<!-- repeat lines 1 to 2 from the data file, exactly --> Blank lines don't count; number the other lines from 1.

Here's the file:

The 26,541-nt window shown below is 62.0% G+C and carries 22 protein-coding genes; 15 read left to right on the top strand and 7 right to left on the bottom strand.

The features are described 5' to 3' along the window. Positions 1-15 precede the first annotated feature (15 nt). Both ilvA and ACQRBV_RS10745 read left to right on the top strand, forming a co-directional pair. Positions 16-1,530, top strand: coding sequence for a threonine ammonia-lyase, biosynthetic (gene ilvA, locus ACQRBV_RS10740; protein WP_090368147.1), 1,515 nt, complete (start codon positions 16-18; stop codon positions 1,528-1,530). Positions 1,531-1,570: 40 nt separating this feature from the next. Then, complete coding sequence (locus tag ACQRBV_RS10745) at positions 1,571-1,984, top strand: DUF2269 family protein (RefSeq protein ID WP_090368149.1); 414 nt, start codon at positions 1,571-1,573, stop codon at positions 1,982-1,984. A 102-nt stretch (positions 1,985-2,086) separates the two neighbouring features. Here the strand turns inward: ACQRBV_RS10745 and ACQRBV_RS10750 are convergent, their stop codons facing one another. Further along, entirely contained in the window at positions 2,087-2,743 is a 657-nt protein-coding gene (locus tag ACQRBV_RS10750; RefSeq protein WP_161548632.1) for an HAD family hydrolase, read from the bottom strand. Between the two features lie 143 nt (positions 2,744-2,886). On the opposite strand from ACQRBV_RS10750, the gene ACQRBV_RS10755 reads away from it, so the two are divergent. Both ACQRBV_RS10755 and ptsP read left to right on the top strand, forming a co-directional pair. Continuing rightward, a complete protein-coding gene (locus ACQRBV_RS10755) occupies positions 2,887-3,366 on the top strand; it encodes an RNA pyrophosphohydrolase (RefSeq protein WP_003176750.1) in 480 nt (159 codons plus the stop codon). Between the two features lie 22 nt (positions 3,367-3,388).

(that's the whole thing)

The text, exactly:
The 26,541-nt window shown below is 62.0% G+C and carries 22 protein-coding genes; 15 read left to right on the top strand and 7 right to left on the bottom strand.

The features are described 5' to 3' along the window. Positions 1-15 precede the first annotated feature (15 nt). Both ilvA and ACQRBV_RS10745 read left to right on the top strand, forming a co-directional pair. Positions 16-1,530, top strand: coding sequence for a threonine ammonia-lyase, biosynthetic (gene ilvA, locus ACQRBV_RS10740; protein WP_090368147.1), 1,515 nt, complete (start codon positions 16-18; stop codon positions 1,528-1,530). Positions 1,531-1,570: 40 nt separating this feature from the next. Then, complete coding sequence (locus tag ACQRBV_RS10745) at positions 1,571-1,984, top strand: DUF2269 family protein (RefSeq protein ID WP_090368149.1); 414 nt, start codon at positions 1,571-1,573, stop codon at positions 1,982-1,984. A 102-nt stretch (positions 1,985-2,086) separates the two neighbouring features. Here the strand turns inward: ACQRBV_RS10745 and ACQRBV_RS10750 are convergent, their stop codons facing one another. Further along, entirely contained in the window at positions 2,087-2,743 is a 657-nt protein-coding gene (locus tag ACQRBV_RS10750; RefSeq protein WP_161548632.1) for an HAD family hydrolase, read from the bottom strand. Between the two features lie 143 nt (positions 2,744-2,886). On the opposite strand from ACQRBV_RS10750, the gene ACQRBV_RS10755 reads away from it, so the two are divergent. Both ACQRBV_RS10755 and ptsP read left to right on the top strand, forming a co-directional pair. Continuing rightward, a complete protein-coding gene (locus ACQRBV_RS10755) occupies positions 2,887-3,366 on the top strand; it encodes an RNA pyrophosphohydrolase (RefSeq protein WP_003176750.1) in 480 nt (159 codons plus the stop codon). Between the two features lie 22 nt (positions 3,367-3,388).